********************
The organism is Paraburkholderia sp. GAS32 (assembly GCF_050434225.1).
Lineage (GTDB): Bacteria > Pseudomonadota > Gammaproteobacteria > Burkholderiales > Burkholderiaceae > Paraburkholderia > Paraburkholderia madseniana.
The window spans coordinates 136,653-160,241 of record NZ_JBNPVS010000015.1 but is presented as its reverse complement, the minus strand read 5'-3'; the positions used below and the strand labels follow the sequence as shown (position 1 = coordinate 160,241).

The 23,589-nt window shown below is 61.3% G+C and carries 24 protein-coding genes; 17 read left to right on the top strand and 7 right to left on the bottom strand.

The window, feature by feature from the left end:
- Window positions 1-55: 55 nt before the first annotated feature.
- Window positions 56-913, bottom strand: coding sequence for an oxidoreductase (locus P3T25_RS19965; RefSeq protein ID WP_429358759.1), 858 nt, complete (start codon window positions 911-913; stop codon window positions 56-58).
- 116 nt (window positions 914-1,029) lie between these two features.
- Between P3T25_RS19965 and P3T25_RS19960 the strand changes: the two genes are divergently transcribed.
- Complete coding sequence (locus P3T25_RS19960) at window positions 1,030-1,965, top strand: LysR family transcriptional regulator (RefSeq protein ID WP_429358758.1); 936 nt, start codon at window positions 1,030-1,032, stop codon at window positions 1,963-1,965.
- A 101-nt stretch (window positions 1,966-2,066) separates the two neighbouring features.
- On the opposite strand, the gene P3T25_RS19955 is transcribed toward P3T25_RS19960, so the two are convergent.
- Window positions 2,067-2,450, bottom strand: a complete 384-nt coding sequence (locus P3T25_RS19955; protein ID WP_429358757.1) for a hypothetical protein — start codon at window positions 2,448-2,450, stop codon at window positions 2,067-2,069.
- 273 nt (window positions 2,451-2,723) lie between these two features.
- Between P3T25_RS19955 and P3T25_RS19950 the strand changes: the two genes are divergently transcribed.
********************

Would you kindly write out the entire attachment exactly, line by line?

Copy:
The organism is Paraburkholderia sp. GAS32 (assembly GCF_050434225.1).
Lineage (GTDB): Bacteria > Pseudomonadota > Gammaproteobacteria > Burkholderiales > Burkholderiaceae > Paraburkholderia > Paraburkholderia madseniana.
The window spans coordinates 136,653-160,241 of record NZ_JBNPVS010000015.1 but is presented as its reverse complement, the minus strand read 5'-3'; the positions used below and the strand labels follow the sequence as shown (position 1 = coordinate 160,241).

The 23,589-nt window shown below is 61.3% G+C and carries 24 protein-coding genes; 17 read left to right on the top strand and 7 right to left on the bottom strand.

The window, feature by feature from the left end:
- Window positions 1-55: 55 nt before the first annotated feature.
- Window positions 56-913, bottom strand: coding sequence for an oxidoreductase (locus P3T25_RS19965; RefSeq protein ID WP_429358759.1), 858 nt, complete (start codon window positions 911-913; stop codon window positions 56-58).
- 116 nt (window positions 914-1,029) lie between these two features.
- Between P3T25_RS19965 and P3T25_RS19960 the strand changes: the two genes are divergently transcribed.
- Complete coding sequence (locus P3T25_RS19960) at window positions 1,030-1,965, top strand: LysR family transcriptional regulator (RefSeq protein ID WP_429358758.1); 936 nt, start codon at window positions 1,030-1,032, stop codon at window positions 1,963-1,965.
- A 101-nt stretch (window positions 1,966-2,066) separates the two neighbouring features.
- On the opposite strand, the gene P3T25_RS19955 is transcribed toward P3T25_RS19960, so the two are convergent.
- Window positions 2,067-2,450, bottom strand: a complete 384-nt coding sequence (locus P3T25_RS19955; protein ID WP_429358757.1) for a hypothetical protein — start codon at window positions 2,448-2,450, stop codon at window positions 2,067-2,069.
- 273 nt (window positions 2,451-2,723) lie between these two features.
- Between P3T25_RS19955 and P3T25_RS19950 the strand changes: the two genes are divergently transcribed.